Ambiguity – Concept, causes, types and examples

We explain what ambiguity is, for what reasons it can occur in language and in which cases it can be a desirable trait or not.

ambiguous ambiguity
Ambiguity prevents a single message from being conveyed clearly.

What is ambiguity?

When talking about ambiguity or saying that something is ambiguous, it means that its correct meaning, original intention or purpose are not clear, being able to correspond to one or more possibilities at the same time. With this we can refer to an endless number of references, be it the meaning of a writing, the intention behind a comment, the behavior of a person or any other form of information.

The words ambiguity and ambiguous come from Latin ambiguus, made up of the prefix amb- (“On both sides”) and the verb agere (“Carry out”, “act”). Thus, from their origins, these words refer to that which has two possible meanings, that is, it figuratively acts on two fronts or advances in two possible directions.

Hence the ambiguity is an undesirable trait in communicating effectively, since it allows the misinterpretation of the message by the receiver, who could confuse it with another possible message. An ambiguous instruction, for example, will be difficult to carry out, since the recipient must either request clarification or run the risk of executing it without really knowing what is expected of him.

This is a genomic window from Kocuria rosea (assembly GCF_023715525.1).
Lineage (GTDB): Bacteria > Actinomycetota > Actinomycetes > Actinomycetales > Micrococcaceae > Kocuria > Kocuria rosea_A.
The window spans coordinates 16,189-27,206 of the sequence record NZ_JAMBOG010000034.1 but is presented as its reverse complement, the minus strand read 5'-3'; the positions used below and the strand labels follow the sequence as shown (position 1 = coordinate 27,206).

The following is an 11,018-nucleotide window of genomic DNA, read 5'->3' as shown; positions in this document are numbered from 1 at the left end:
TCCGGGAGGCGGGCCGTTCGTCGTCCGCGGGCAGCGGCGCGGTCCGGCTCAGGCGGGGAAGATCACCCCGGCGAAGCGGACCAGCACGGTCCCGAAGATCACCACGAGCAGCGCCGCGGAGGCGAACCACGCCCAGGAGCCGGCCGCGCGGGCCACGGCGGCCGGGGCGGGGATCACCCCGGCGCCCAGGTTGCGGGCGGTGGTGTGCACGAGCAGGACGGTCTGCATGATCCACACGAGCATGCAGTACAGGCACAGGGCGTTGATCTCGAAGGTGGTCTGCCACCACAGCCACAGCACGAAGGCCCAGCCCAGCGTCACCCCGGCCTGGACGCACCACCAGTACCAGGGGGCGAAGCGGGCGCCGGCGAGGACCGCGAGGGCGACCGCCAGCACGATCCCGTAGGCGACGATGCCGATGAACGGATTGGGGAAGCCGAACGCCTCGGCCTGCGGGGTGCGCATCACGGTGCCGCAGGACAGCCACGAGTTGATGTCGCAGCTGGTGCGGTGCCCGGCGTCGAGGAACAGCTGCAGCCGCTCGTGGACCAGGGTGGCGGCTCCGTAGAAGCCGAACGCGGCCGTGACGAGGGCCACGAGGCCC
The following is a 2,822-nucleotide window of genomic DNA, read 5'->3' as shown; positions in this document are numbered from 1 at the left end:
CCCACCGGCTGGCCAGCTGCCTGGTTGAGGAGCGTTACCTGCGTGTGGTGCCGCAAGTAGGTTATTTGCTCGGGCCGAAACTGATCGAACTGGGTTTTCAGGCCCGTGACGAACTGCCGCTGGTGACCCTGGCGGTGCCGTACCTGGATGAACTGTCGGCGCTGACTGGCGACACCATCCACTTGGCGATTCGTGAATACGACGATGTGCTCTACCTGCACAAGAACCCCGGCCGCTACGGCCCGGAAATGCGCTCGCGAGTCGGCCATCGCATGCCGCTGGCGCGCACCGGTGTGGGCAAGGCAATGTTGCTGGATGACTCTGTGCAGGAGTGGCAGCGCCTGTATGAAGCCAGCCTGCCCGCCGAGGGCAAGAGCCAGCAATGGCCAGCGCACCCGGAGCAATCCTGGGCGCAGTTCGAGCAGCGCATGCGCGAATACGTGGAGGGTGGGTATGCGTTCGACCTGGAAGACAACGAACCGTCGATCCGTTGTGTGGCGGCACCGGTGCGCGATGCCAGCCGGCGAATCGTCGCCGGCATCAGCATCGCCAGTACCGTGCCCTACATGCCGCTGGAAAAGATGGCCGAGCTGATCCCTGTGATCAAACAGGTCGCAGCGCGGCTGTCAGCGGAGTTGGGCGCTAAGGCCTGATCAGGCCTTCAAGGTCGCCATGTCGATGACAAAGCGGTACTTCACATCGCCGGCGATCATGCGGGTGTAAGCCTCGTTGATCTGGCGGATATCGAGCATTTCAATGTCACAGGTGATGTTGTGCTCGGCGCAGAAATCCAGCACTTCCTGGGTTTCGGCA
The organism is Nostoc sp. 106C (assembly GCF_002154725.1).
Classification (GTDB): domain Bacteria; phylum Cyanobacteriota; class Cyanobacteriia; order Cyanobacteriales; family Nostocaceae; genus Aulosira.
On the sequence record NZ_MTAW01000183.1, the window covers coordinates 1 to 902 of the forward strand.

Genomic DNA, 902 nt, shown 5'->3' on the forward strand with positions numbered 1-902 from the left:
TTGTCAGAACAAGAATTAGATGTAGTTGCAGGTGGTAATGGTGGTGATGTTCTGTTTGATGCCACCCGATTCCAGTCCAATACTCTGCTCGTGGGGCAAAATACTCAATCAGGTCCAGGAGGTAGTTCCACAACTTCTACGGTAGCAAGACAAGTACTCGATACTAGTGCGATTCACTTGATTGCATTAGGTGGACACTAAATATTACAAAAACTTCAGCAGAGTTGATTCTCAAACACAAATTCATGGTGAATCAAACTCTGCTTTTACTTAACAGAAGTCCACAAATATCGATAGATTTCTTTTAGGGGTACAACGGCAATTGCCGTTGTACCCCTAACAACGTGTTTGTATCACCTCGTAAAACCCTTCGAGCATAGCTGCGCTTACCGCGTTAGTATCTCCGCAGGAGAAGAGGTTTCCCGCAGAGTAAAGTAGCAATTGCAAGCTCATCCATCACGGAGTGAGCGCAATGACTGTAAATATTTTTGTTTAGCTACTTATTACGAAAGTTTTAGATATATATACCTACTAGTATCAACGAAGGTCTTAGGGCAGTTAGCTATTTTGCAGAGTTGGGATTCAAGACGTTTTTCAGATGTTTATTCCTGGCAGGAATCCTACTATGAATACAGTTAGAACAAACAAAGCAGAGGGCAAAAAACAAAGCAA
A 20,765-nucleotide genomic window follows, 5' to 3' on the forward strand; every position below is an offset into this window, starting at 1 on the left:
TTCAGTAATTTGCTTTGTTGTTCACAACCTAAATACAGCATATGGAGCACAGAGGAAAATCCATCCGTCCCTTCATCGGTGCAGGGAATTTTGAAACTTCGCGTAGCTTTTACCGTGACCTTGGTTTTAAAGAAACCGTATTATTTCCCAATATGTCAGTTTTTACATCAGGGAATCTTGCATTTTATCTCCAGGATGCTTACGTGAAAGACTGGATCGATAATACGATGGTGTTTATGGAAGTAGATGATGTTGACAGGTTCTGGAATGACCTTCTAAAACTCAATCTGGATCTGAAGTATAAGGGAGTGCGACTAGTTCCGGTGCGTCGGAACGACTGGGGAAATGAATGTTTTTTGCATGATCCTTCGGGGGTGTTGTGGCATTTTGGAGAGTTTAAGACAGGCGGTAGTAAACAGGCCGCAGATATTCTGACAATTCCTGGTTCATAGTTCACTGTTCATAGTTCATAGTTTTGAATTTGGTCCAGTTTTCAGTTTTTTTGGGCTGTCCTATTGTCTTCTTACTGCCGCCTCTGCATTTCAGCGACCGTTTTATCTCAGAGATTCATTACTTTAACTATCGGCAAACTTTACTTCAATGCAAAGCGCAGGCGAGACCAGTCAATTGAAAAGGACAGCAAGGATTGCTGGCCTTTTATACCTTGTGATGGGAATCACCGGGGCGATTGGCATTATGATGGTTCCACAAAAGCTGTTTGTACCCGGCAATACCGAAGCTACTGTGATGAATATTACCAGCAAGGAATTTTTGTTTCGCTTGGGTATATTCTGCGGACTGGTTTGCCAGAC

At the linguistic level, ambiguity can occur for various reasons, such as:

Syntactic ambiguity, when the order of the words is unclear about what it refers to. For example, the sentence “the turkey is ready to eat” may mean that the turkey is cooked and ready to be eaten, or that there is a live turkey that is ready to be fed. This ambiguity can be eliminated by the context in which the sentence is stated.

Semantic ambiguity, when the specific meaning of a word is not too clear and can be confusing. This can occur in two different cases:

  • Homonymy, when two words are the same but represent different things. For example: in the sentence “Miguel is waiting for us in a bank” they may be waiting for us in a bank in a square, or in a bank.
  • Homophony, when two words sound the same but are spelled differently, and can lead to confusion in spoken language. For example: when we hear the sentence “On the other side there are many fences” we could confuse it with “On the other side there are many berries”, and not know if we refer to advertisements or fruit trees.

In other forms of communication, however, ambiguity may be a desired trait, since allows you to hint, show or suggest something, without stating it outright, leaving to the capacity of the receiver the understanding of the “true” message delivered.

This occurs in situations such as seduction, in which it seeks to build a language of complicity between future lovers, or also in literary language, whose ambiguity can be at the same time an enormous wealth of meanings, as in the case of the poetry.